• Workers employed or self-employed at the time of the application; and
  • Workers who earned at least $5,000 in 2019 or in 2020.

Workers would not be required to have a medical certificate to qualify for the benefit and cannot claim the CRSB and receive other paid sick leave for the same benefit period. They would also need to have missed a minimum of 60% of their scheduled work in the week for which they claim the benefit.

Workers would apply after the one-week period in which they are seeking income support and attest that they meet the requirements. The benefit would be taxable.

Canada Recovery Caregiving Benefit

The new Canada Recovery Caregiver Benefit (CRCB), would be effective from September 27, 2020, for one year, and provide $500 per week, for up to 26 weeks per household to eligible Canadians unable to work because they need to provide care to children or support to other dependents who have to stay home because of COVID-19.

In order to be eligible for the Canada Recovery Caregiving Benefit, individuals would need to:

  • Reside in Canada;
  • Be at least 15 years of age on the first day of the period for which they apply for the benefit;
  • Have a valid SIN;
  • Be employed or self-employed on the day immediately preceding the period for which the application is made;
  • Have earned at least $5,000 in 2019 or in 2020;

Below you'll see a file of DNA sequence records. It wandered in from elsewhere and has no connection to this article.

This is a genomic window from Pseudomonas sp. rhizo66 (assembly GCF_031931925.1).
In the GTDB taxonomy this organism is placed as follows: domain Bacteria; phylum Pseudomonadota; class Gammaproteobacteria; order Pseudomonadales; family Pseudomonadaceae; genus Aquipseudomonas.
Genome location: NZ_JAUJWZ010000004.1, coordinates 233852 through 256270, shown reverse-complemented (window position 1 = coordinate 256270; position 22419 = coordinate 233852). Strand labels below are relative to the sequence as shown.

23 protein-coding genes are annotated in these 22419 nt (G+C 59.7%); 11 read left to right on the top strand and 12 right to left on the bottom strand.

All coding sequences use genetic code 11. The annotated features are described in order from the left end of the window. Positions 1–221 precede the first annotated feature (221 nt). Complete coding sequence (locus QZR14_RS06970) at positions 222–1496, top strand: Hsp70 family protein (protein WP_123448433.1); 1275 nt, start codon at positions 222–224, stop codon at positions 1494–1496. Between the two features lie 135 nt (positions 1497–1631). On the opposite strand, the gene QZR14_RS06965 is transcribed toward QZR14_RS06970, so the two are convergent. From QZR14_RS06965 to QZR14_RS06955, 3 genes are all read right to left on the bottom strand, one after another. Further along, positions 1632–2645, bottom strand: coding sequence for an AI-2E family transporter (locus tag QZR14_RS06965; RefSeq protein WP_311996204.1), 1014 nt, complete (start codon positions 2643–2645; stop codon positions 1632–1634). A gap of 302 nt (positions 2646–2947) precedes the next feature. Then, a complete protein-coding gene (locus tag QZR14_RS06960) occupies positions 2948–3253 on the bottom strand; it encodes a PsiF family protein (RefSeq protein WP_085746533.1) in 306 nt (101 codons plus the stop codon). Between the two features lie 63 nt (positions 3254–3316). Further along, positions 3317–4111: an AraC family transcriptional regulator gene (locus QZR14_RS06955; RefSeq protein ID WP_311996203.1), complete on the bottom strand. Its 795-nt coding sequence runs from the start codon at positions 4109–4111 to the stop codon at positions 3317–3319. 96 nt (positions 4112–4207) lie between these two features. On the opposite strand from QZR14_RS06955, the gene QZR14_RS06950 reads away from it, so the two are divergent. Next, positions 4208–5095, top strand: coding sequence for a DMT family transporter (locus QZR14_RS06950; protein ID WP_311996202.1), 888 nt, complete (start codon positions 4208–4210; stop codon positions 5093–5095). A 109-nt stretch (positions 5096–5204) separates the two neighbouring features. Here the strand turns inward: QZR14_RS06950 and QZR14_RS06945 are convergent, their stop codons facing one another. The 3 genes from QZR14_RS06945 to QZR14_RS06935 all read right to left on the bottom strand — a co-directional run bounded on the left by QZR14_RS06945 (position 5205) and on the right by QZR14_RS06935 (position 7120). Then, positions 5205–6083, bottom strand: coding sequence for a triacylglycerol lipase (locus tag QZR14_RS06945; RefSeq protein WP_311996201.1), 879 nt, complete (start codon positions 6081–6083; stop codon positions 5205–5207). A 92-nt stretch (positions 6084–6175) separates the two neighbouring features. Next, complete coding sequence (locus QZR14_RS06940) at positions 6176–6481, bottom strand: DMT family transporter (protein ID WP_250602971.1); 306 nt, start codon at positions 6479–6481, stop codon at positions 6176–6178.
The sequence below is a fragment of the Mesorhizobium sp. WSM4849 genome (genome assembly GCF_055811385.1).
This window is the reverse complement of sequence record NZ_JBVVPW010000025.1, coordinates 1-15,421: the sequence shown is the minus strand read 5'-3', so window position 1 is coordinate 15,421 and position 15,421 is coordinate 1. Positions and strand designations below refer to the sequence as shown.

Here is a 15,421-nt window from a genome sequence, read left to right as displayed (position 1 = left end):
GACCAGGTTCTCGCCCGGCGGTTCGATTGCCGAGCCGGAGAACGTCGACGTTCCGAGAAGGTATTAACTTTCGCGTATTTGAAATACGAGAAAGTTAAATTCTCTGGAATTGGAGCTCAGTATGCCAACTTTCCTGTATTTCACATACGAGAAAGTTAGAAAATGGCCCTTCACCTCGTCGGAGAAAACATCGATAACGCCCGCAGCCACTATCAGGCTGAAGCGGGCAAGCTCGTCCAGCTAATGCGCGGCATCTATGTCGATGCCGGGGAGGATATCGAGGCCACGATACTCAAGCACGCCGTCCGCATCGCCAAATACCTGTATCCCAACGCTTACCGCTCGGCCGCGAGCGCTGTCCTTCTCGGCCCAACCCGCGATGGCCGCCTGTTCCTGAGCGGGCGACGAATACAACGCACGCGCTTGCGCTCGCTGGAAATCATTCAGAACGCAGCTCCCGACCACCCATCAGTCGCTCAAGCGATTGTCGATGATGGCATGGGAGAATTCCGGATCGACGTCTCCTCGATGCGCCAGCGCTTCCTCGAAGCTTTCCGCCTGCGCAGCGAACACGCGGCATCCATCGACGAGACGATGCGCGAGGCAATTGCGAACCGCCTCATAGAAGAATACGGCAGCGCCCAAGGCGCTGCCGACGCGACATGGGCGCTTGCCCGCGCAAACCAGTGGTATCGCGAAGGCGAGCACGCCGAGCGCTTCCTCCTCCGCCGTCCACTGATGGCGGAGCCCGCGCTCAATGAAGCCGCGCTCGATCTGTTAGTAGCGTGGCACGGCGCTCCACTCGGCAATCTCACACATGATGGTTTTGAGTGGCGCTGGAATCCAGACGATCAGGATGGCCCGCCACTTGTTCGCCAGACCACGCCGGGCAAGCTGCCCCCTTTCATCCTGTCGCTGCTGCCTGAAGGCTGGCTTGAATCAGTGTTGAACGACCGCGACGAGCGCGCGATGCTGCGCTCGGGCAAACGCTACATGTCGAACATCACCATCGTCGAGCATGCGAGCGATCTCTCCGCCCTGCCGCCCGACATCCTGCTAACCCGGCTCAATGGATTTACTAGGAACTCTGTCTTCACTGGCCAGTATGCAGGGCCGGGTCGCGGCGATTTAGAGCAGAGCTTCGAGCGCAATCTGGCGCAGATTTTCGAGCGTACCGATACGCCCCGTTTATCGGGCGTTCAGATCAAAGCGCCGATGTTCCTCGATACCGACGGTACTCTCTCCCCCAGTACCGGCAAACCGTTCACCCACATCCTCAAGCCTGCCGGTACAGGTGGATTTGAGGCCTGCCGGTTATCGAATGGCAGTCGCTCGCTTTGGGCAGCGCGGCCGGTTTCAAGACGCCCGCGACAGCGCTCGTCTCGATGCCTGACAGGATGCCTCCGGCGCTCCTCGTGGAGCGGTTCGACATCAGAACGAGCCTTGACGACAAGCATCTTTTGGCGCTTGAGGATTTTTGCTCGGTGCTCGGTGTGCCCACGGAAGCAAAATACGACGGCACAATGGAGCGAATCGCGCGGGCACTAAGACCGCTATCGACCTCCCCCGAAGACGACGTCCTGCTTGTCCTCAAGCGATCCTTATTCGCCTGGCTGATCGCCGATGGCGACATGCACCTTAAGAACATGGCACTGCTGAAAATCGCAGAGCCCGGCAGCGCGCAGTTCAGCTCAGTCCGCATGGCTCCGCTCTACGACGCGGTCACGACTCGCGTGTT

• Have been unable to work for at least 60% of their normally scheduled work within a given week because of one of the following conditions:
  • they must take care of a child who is under 12 years of age on the first day of the period for which the benefit is claimed:
  • because their school or daycare is closed or operates under an alternative schedule for reasons related to the COVID-19 pandemic;
  • who cannot attend school or daycare under the advice of a medical professional due to being at high risk if they contract COVID-19; or
  • because the caregiver who usually provides care is not available for reasons related to the COVID-19 pandemic; or
  • they must provide care to a family member with a disability or a dependent:
  • because their day program or care facility is closed or operates under an alternative schedule for reasons related to COVID-19;
  • who cannot attend their day program or care facility under the advice of a medical professional due to being at high risk if they contract COVID-19; or
  • because the caregiver who usually provides care is not available for reasons related to the COVID-19 pandemic;
  • Not be in receipt of paid leave from an employer in respect of the same week; and
  • Not be in receipt of the CERB, the EI Emergency Response Benefit (ERB), the CRB, the CRSB, short-term disability benefits, workers’ compensation benefits, or any EI benefits or Quebec Parental Insurance Plan (QPIP) benefits in respect of the same week.

Workers would apply after the period in which they are seeking income support and attest that they meet the requirements. Two members residing in the same household could not be in receipt of the benefit for the same period. The benefit would be taxable.